Perception Is Reality

October 6, 2003
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Dear Subscriber,

PERCEPTION IS REALITY

When was the last time you asked employees for their views about how supervisors handle safety discipline, or how managers recognize safety accomplishments?

Most subscribers to Industrial Safety & Hygiene News don't put much stock in these kinds of perception surveys. Asked to rank the significance of eight safety and health tools, respondents to ISHN's recent White Paper survey scored perception surveys dead last. Only 13 percent considered them important tools. That's far behind the use of behavior-based safety programs, health promotion, or making a business case for safety and health.

In this edition of ISHN's e-newsletter, we examine the curious neglect of safety perception surveys. "I have no idea why the concept is such a hard sell," says Dan Petersen, one of the country's most-respected safety experts, and an advocate of perception surveys for decades.

Petersen argues that many pros are stuck on ineffective and invalid methods of measuring safety activity, and this actually damages the credibility of safety programs in the eyes of managers, supervisors and employees. OSHA injury rates, the most common measurement, don't tell you what you're doing right or wrong in safety. Inspection audits reflect scoring judgments of safety pros, not the employees who work the system every day, says Petersen.

Measuring perceptions is a much stronger predictor of a company's future safety performance than injury rates or audits, says Petersen. "They are an invaluable diagnostic tool," he says. In fact, Petersen has just developed a new perception survey to assess organizational causes of human error that leads to industrial incidents and catastrophes.

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OH NO, NOT ANOTHER SURVEY

So what's the hang-up with perception surveys? Safety pros cite many problems - they are cumbersome, time-consuming, a hassle to administer. Employees have overdosed on one too many workplace questionnaires. Not much forethought goes into survey questions and design. Reasons for probing perceptions are not clear. And what do you do with the results, anyway?

"Ask what action items were identified from their last perception survey and you'll probably get a blank stare," says veteran safety manager Bob Brown.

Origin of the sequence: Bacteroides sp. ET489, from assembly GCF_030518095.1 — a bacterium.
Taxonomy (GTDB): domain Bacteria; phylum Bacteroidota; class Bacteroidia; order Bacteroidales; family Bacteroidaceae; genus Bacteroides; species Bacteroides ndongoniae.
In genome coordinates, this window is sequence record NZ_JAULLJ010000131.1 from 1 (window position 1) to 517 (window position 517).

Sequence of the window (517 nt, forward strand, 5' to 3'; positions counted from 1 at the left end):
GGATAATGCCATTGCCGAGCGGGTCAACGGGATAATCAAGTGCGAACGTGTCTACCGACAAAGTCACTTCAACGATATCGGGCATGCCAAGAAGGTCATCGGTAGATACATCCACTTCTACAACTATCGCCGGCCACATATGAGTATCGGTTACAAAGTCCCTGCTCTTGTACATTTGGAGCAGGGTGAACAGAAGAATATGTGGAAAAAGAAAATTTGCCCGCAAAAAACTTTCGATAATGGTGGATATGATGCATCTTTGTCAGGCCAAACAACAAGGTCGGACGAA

"People never do anything with the results," says psychologist Dr. E. Scott Geller. "They're never analyzed. Never used for interventions. I visited a client who had gobs and gobs of paper, reams of paper from a perception survey. He looked at me and said, 'Now what?'"

But you can really boil resistance to perception surveys down to one word: FEAR. Results can be too revealing. The emperor is not wearing his PPE. Managers and supervisors are not walking the safety talk. Rules are not enforced. Hazards are not fixed.

"Many times answers can be very threatening to people who think they are doing a good job," says safety consultant Chip Dawson. "People get defensive."

Or it's the fear that the fix is in. That perception surveys are popularity contests. Employees reward friends and punish enemies. Results are rigged to exact a measure of revenge when labor-management relations are lousy.

"Management can perceive that labor uses these surveys to game the system," says Gary Rosenbloom, a risk manager.

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SHOVE IT

Now can be an especially hard time to sell the idea of a perception survey. What kind of loaded answers will you get from employees with a "take this job and shove it" attitude?

Dan Petersen says he's never seen workers so "pissed off." Walker Information, an Indianapolis research firm, recently interviewed 2,400 employees and found:

  • About two-thirds of U.S. employees said they don't want to or plan to be with their current employer within two years.

  • A slim majority - 54 percent - believed senior leaders to be people of high integrity.

    Polling information technology workers, Towers Perrin researchers found many today are not "emotionally engaged." They find it hard to get juiced about their work or workplaces; they question the quality of the supervision they receive. "Clearly, perceptions of the workplace have deteriorated," states the report.

    Studies conducted by the Gallup Organization, covering 3.16 million employees, put it bluntly: Most workers are not engaged in, or are actively distanced from, their work.

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    DON'T LOOK AWAY

    But a good argument can be made that now is precisely the wrong time to bury the corporate head in the sand. "If employees are afraid, or feel unsafe or unprepared, shouldn't management know that?" asks Gary Rosenbloom. If managers ignore what they don't want to see, they won't know that the glue that holds workplaces together - things like loyalty, teamwork, and communication - might be melting away.

    That lesson comes from the studies of Rensis Likert. Likert pioneered the use perception surveys to establish relationships between employee attitudes, motivation levels, and how a business performs bottom line. His research connected positive feelings about supportive relationships, group decision-making, and quality of supervision to sales growth, high profitability, and high return on investment.

    Gallup's Q12 surveys (a set of 12 questions) also link employee perceptions to business outcomes such as retention, productivity, profitability, customer satisfaction - and safety, according to the organization. Companies such as International Paper and Best Buy have scored high on Q12 questions and experienced lower turnover, higher sales, better productivity and better customer loyalty.

    Gallup's Q12 questions include:

    Do you know what is expected of you at work?

    Do you have the materials and equipment you need to do your work right?

    In the last seven days, have you received recognition or praise for doing good work?

    Does your supervisor, or someone at work, seem to care about you as a person?

    If you believe Deming was right, that workers are truly your most valuable asset, you want your people answering "yes" to questions like these. Savvy corporations have been using perception surveys outside of safety to learn what they need to do to attract, retain, and engage talented people, according to Towers Perrin. Surveys say: provide challenging work and learning opportunities, reward performance, push decision-making down the line, encourage collaborative teamwork.